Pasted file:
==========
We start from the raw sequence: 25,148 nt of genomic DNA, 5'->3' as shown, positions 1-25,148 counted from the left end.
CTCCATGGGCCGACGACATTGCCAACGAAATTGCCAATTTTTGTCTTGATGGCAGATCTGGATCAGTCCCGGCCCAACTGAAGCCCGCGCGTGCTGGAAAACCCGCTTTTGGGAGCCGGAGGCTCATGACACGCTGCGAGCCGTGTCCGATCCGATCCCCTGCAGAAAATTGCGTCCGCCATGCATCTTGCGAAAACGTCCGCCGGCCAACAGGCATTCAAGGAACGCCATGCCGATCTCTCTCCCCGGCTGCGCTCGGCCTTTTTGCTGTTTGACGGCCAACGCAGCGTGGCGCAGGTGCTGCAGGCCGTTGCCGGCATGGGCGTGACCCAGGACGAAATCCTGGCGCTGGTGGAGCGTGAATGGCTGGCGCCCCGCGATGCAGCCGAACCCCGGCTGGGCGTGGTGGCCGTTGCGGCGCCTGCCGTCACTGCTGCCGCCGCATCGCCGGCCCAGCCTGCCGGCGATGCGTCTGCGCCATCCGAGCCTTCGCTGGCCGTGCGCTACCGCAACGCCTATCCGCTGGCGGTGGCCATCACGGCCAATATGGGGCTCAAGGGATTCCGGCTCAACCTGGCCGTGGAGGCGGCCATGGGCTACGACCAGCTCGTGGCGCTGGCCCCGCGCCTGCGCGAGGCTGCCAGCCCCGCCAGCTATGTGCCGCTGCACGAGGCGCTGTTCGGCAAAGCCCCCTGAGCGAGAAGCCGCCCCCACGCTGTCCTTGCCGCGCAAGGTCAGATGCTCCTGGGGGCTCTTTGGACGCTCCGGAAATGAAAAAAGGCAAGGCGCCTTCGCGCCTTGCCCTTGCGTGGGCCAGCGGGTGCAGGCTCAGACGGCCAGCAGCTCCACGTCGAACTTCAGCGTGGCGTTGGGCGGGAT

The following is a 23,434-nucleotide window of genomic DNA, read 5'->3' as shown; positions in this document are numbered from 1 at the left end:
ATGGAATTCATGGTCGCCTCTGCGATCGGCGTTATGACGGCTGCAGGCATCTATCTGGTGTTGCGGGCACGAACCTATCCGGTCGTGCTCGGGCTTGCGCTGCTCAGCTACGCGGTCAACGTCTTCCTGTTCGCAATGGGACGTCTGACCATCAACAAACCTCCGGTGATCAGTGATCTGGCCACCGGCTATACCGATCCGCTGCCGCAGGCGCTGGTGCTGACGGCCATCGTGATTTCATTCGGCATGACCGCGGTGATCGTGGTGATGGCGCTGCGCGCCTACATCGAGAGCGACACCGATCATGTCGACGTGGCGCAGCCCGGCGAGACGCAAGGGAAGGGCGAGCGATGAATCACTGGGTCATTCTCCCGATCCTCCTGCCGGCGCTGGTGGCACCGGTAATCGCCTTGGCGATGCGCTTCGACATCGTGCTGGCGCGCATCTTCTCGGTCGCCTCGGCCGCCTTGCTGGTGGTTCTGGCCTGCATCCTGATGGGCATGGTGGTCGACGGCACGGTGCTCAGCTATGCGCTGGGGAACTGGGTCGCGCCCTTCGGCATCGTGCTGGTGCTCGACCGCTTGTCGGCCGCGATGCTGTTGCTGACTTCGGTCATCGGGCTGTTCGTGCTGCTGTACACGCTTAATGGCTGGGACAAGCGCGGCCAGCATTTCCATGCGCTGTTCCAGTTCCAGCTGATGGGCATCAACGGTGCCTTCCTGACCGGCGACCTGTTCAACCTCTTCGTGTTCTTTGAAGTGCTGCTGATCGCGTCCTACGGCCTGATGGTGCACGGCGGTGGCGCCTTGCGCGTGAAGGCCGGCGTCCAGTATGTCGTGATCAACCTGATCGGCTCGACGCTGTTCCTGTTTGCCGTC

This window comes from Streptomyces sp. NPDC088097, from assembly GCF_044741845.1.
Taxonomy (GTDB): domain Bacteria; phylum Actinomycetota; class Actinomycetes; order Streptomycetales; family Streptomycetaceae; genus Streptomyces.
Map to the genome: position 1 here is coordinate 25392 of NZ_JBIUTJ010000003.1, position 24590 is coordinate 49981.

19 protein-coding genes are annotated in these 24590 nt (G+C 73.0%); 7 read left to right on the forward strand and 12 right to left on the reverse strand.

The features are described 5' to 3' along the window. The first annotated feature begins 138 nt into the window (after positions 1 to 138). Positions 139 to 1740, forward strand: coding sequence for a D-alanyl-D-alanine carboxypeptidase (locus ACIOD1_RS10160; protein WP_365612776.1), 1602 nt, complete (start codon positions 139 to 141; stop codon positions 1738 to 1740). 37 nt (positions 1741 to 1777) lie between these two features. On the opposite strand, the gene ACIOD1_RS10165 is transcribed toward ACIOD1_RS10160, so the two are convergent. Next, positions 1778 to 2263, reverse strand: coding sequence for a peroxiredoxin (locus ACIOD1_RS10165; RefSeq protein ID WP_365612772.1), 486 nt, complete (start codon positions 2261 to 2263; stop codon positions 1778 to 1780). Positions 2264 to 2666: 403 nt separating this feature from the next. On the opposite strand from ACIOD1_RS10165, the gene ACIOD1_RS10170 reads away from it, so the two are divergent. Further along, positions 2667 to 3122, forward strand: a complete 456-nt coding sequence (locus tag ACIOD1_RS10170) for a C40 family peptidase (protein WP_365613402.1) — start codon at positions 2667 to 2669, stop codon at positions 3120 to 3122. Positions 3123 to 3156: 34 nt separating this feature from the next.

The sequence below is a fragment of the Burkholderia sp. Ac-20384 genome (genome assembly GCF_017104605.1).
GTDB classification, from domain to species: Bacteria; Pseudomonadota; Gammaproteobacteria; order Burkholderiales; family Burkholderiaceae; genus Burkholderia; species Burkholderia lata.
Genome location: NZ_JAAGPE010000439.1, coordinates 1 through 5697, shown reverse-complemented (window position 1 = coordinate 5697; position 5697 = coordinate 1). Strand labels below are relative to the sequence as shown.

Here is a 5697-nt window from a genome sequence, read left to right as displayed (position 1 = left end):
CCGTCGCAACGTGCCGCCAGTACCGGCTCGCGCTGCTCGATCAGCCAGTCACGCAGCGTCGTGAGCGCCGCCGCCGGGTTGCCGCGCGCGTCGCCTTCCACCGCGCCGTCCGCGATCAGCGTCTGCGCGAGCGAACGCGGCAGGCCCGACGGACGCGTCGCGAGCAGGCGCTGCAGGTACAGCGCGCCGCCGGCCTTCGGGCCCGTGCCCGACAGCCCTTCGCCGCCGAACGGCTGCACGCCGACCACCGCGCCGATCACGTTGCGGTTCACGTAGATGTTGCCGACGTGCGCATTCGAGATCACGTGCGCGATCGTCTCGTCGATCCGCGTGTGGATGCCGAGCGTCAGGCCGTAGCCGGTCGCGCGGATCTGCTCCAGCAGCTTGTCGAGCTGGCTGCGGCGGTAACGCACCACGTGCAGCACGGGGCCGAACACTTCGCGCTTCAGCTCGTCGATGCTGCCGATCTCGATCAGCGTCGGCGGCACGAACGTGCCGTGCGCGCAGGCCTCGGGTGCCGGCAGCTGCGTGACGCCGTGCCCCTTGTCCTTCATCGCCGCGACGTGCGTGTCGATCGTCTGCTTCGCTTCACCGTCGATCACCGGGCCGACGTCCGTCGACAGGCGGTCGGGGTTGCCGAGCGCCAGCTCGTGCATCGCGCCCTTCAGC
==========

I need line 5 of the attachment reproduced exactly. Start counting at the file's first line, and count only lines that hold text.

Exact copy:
This window comes from Streptomyces sp. NPDC088097, from assembly GCF_044741845.1.